For new readers, Holmes suggested they start with the first book in the “Warriors” series, “Into the Wild.” But she noted readers could simply pick up her latest book, because all the characters are new.

Holmes spent more than two hours signing books after her presentation, noting that she was “overwhelmed and honored” by all the attention.

She added, “Without the fans, I’d be writing in the dark.”

Fans follow the characters

The Barnes & Noble store at Clackamas Town Center has more than 50 autographed copies of the new book, noted Aaron Kier, community relations manager for the bookstore.

The author has an “amazing ability to create characters that these readers respond to. These kids know all of them, and they are really invested in the characters,” he said.

Aliya, an 11-year-old fan of Hunter’s books, said “Into the Wild,” Hunter’s first book featuring the cat clans, is her favorite.

“I like the way she brings things to life, and I love the details,” she said, adding that her favorite character is Yellowfang, who is noted for her “sharp tongue.”

Aliya’s friend Nicole, 11, said her favorite book is “Last Hope,” the sixth in the “Omen of the Stars” series, because it is exciting and she likes the dramatic action.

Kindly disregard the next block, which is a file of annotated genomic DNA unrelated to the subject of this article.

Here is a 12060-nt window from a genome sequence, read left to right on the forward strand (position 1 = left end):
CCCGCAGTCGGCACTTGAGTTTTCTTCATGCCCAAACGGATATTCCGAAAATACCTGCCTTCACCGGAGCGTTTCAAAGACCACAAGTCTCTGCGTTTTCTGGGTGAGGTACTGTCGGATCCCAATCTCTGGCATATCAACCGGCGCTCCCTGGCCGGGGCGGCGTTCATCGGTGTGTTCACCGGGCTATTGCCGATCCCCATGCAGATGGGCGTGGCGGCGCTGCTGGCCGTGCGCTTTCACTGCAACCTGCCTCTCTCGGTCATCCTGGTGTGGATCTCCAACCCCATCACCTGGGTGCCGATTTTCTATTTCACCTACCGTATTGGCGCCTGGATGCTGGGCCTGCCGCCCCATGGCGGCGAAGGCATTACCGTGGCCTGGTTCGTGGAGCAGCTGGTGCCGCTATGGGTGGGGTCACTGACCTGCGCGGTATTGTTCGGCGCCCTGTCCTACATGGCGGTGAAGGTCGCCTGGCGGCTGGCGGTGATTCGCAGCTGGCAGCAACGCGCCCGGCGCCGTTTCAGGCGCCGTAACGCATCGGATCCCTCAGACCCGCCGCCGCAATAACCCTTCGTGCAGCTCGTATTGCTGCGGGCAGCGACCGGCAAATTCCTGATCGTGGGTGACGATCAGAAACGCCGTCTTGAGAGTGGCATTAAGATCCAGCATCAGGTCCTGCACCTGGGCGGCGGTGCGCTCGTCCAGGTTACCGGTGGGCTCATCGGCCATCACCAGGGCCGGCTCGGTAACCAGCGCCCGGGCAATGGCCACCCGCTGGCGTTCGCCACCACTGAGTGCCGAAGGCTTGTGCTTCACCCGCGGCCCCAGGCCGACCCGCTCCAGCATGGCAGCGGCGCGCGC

Addison, who is 12, has read all the books, and said she has loved them since her third-grade teacher gave her the first one.

“I fell in love with them. The characters are perfect, especially Rusty and Gray Paw — they have a true friendship,” she said.

As for the fact that cats die in the course of the books, Addison thinks that aspect of the books is completely appropriate.

“Unless there is death involved, people won’t take the books seriously, and death is a big part of the warrior code,” she said. She also noted that when the good cats die, they become part of the Star Clan, and can be seen in the sky every night, while the bad cats go to the Dark Forest when they die.

Visit to Oregon City

Holmes spoke in Oregon City on Monday, March 11, at a districtwide assembly for all fourth- and fifth-graders, said Jan Snyder, district media specialist for Oregon City Schools.

“We brought Erin Hunter to speak with our fourth- and fifth-grade students, as she is a very popular author with that age of student, and her books are widely read from grades three to seven.

“Having the students interact with a live author gives them huge motivation and encouragement in the writing process,” Snyder said.

Hunter’s books appeal to young readers “because they relate to everyday character issues and problems of students, told through the lives of various clans of cats. They speak of loyalty, compassion, friendship, honesty, as well as the negative, and not so admirable, aspects of character traits such as lying, stealing, jealousy. There is lots of intrigue and action,” she said.

After the assembly, Snyder said, “the kids were enthralled. They were fascinated with her talk. They had a wonderful time listening to the descriptions of the various clans from the ‘Warriors’ series, and deciding which clan best fit them individually.”

She added that the students asked very thoughtful questions about how Hunter develops a character, and how she decided which cats would live or die in her stories.

“Students were very intrigued with her collaborative writing process, which is something they occasionally do in the classroom as well. It was a wonderful assembly all the way around,” Snyder said.